Personal map of 2.5m GPS data points, 3.5 years in the making

March 14, 2012  |  Self-surveillance

GPS tracking

Aaron Parecki, co-creator of location platform Geoloqi, has collected his location every few seconds for over three years. He put his data on a map.

Approximately one GPS point was recorded every 2-6 seconds when I was moving, and these images represent about 2.5 million total GPS points. Collectively, they represent a data portrait of my life: everywhere I’ve been and the places I’ve been most frequently. The map is colored by year, so you can see how my footprint changes over the years, depending on where I live.

We've seen projects like this a few times before (Hey, Andy, where's your 2011 map?), but the longevity still surprises me, in a good way. (I think I've got this quantified self thing for the masses figured out. Don't even bother mentioning tracking, self-improvement, or the gadgets. Just show them stuff like this and attach some sentimental value, and there you go.)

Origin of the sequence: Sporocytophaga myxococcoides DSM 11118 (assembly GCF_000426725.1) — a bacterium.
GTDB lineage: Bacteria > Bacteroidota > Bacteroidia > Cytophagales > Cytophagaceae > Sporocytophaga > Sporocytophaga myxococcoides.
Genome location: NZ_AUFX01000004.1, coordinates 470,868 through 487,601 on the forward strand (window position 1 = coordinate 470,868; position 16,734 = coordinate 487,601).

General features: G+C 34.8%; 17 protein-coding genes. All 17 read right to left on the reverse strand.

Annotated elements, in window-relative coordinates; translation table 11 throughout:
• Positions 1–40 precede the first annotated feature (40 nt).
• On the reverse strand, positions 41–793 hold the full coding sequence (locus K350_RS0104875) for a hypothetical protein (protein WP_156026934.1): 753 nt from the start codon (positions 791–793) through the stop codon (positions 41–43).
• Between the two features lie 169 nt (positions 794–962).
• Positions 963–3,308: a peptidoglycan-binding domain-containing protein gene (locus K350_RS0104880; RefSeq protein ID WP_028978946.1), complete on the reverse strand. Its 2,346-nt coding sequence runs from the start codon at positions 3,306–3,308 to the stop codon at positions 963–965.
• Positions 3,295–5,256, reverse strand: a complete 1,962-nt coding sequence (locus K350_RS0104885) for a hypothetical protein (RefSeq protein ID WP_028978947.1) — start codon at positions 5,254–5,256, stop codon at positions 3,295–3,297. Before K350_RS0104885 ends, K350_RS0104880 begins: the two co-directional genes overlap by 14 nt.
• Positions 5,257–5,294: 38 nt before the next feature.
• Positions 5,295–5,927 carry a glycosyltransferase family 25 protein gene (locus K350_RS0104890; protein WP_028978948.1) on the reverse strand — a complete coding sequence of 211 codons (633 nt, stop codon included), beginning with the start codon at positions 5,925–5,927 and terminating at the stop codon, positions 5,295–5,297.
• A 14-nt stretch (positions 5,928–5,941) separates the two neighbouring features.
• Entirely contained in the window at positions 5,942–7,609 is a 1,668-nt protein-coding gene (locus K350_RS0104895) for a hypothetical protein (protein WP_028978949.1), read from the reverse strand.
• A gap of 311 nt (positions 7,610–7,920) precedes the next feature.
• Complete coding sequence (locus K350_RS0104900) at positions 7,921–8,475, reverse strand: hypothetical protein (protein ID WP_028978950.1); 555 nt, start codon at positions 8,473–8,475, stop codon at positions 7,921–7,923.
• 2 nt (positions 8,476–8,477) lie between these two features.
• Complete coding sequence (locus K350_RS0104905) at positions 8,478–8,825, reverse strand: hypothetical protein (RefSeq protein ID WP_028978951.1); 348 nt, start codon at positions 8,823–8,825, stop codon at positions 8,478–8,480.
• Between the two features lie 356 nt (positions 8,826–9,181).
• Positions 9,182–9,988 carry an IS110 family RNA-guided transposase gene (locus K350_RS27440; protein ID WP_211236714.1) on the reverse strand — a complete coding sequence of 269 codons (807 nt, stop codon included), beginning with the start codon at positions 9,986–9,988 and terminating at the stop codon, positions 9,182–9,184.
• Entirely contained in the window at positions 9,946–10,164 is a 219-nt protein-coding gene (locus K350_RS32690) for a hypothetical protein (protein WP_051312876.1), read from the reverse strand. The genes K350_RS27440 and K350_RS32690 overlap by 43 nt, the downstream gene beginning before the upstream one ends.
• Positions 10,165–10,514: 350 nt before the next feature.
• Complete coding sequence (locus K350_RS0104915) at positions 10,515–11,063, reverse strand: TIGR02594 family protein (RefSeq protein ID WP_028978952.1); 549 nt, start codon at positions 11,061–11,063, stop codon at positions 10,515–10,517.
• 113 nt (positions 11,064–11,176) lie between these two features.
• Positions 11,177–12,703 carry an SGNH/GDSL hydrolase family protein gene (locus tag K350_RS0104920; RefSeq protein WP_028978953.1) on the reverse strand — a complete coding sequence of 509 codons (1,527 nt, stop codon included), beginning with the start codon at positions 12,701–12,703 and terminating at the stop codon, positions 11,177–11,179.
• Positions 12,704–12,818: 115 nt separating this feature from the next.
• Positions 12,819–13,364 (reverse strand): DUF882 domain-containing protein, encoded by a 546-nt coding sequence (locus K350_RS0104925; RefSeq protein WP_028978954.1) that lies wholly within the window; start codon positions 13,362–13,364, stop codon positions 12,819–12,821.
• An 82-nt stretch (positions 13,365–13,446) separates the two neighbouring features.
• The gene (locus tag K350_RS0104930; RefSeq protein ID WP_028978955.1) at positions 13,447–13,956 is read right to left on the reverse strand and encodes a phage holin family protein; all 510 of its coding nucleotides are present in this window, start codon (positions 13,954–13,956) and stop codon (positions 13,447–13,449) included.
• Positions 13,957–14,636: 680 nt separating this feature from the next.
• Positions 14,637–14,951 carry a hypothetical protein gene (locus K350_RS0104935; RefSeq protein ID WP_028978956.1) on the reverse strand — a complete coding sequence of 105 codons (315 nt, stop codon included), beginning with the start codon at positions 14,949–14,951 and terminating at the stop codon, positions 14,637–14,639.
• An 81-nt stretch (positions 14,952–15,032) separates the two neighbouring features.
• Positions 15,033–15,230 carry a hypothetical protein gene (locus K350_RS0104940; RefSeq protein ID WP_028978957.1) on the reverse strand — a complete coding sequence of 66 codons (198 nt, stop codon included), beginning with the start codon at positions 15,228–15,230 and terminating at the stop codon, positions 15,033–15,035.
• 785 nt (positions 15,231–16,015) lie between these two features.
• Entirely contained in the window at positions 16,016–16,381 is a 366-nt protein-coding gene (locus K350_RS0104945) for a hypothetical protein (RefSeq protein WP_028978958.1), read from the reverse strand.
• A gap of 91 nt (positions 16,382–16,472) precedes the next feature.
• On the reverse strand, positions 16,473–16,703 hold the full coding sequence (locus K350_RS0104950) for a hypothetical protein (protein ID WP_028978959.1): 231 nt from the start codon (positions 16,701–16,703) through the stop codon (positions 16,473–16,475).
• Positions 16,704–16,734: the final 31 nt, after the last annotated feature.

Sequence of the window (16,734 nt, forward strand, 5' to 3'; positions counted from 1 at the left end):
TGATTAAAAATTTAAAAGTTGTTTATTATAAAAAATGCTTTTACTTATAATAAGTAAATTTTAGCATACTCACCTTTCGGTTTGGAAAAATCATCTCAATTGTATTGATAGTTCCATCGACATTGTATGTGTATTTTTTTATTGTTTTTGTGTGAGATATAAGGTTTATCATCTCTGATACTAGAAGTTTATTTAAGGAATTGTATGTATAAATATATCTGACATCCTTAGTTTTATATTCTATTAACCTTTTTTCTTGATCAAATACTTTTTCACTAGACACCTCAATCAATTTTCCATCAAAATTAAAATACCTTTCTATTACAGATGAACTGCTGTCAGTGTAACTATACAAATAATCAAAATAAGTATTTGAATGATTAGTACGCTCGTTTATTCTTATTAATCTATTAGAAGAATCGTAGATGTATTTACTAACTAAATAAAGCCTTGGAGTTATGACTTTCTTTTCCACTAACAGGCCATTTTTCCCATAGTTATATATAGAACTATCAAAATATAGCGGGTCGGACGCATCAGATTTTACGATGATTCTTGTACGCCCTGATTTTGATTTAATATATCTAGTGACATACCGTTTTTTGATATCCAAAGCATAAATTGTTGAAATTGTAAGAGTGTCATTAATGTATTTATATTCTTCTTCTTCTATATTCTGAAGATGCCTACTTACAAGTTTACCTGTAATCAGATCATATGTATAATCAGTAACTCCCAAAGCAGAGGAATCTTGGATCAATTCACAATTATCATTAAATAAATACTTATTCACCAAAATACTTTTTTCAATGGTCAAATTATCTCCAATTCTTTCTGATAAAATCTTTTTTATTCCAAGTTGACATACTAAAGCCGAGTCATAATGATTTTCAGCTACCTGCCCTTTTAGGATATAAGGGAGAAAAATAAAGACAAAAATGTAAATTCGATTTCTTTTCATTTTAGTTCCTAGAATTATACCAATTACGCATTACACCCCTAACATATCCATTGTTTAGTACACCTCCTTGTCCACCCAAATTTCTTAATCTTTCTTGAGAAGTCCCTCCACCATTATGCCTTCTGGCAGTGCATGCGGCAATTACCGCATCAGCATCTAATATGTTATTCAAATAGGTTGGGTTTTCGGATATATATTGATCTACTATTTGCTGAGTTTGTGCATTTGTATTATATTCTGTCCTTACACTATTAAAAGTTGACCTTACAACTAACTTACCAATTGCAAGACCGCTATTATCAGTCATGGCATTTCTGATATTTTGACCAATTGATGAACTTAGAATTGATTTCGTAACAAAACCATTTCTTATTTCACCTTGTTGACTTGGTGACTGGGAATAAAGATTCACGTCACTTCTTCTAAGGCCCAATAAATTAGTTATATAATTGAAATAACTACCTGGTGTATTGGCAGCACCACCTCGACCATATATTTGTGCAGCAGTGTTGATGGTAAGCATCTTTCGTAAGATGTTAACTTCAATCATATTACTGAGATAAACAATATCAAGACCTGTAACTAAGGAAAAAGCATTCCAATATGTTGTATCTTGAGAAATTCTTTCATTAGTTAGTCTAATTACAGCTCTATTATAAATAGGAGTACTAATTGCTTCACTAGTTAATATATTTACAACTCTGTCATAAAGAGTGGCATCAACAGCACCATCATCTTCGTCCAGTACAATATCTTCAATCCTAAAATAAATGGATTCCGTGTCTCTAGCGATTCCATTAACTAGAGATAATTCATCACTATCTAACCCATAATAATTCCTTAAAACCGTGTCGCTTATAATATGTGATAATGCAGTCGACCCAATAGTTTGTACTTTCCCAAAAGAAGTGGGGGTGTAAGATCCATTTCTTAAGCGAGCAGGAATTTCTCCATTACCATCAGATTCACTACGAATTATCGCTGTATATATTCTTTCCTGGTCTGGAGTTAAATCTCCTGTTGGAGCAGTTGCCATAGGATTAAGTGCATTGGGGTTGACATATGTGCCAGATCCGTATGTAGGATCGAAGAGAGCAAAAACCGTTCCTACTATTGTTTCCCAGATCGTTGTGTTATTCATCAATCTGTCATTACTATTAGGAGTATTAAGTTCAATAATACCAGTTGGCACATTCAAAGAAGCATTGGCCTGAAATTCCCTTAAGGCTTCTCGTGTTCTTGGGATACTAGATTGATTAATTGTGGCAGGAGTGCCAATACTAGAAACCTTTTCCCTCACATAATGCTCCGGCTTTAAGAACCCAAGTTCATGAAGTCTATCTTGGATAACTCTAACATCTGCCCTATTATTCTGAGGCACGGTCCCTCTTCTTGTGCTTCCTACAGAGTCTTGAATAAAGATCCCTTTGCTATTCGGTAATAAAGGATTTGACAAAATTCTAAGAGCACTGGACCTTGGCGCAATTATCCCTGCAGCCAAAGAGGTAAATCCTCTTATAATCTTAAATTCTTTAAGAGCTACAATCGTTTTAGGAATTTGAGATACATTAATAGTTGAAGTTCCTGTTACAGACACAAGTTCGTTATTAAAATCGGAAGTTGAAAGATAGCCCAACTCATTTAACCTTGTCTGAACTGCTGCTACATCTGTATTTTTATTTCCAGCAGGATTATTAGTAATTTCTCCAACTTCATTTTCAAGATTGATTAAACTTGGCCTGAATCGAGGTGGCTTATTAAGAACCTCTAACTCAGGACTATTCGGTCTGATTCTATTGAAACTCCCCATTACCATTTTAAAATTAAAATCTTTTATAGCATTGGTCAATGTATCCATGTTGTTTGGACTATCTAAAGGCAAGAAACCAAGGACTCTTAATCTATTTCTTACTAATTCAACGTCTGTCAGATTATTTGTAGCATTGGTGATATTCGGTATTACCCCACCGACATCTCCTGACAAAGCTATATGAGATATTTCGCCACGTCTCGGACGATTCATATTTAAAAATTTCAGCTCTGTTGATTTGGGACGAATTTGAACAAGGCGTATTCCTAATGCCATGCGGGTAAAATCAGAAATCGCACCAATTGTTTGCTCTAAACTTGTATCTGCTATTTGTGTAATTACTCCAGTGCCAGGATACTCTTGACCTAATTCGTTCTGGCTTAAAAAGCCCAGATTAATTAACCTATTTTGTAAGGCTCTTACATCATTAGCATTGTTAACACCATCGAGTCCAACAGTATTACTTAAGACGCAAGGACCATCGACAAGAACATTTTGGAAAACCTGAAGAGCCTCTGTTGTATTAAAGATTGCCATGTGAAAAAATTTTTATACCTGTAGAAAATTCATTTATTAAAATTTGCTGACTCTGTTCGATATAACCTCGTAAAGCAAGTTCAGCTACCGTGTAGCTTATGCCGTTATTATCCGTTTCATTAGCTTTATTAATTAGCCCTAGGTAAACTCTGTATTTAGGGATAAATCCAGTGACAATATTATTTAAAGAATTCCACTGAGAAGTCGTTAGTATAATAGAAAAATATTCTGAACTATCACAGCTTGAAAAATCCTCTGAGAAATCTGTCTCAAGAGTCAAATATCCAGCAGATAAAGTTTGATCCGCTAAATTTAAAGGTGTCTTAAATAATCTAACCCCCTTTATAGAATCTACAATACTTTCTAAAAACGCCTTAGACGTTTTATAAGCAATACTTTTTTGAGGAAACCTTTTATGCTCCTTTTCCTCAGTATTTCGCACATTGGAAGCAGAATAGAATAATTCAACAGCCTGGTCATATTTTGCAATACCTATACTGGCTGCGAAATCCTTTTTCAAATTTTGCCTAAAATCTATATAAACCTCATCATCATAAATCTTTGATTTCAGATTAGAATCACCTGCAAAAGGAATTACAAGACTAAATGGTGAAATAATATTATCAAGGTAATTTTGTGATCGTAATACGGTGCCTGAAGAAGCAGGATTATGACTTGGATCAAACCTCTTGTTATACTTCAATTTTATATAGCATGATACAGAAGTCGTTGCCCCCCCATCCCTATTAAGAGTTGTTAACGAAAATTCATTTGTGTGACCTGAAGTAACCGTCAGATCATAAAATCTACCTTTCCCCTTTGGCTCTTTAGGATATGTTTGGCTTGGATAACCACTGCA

[via infosthetics]

6 Comments

  • Very asthetic, indeed. When I compare this with my maps which I drew with a Rotring a couple of years ago …
    And besides being impressive what does it tell us ?
    Displaying data in an asthetic way is one thing – which is very timeconsuming – and what next ?

  • Impressive perseverance indeed, and pretty! I got tired of the self-tracking thing last year and quit. There was only so much to learn from it, and after a while it’s just a chore.

    • So what did you learn ?

      • Meh, not much from the maps themselves. For me it was more about the encouragement to go somewhere I hadn’t been before in order to put a new line on the map, so it was kind of a way to explore new places around town.

  • What about Windows Mobile?

  • Alex: you could try Instamapper.

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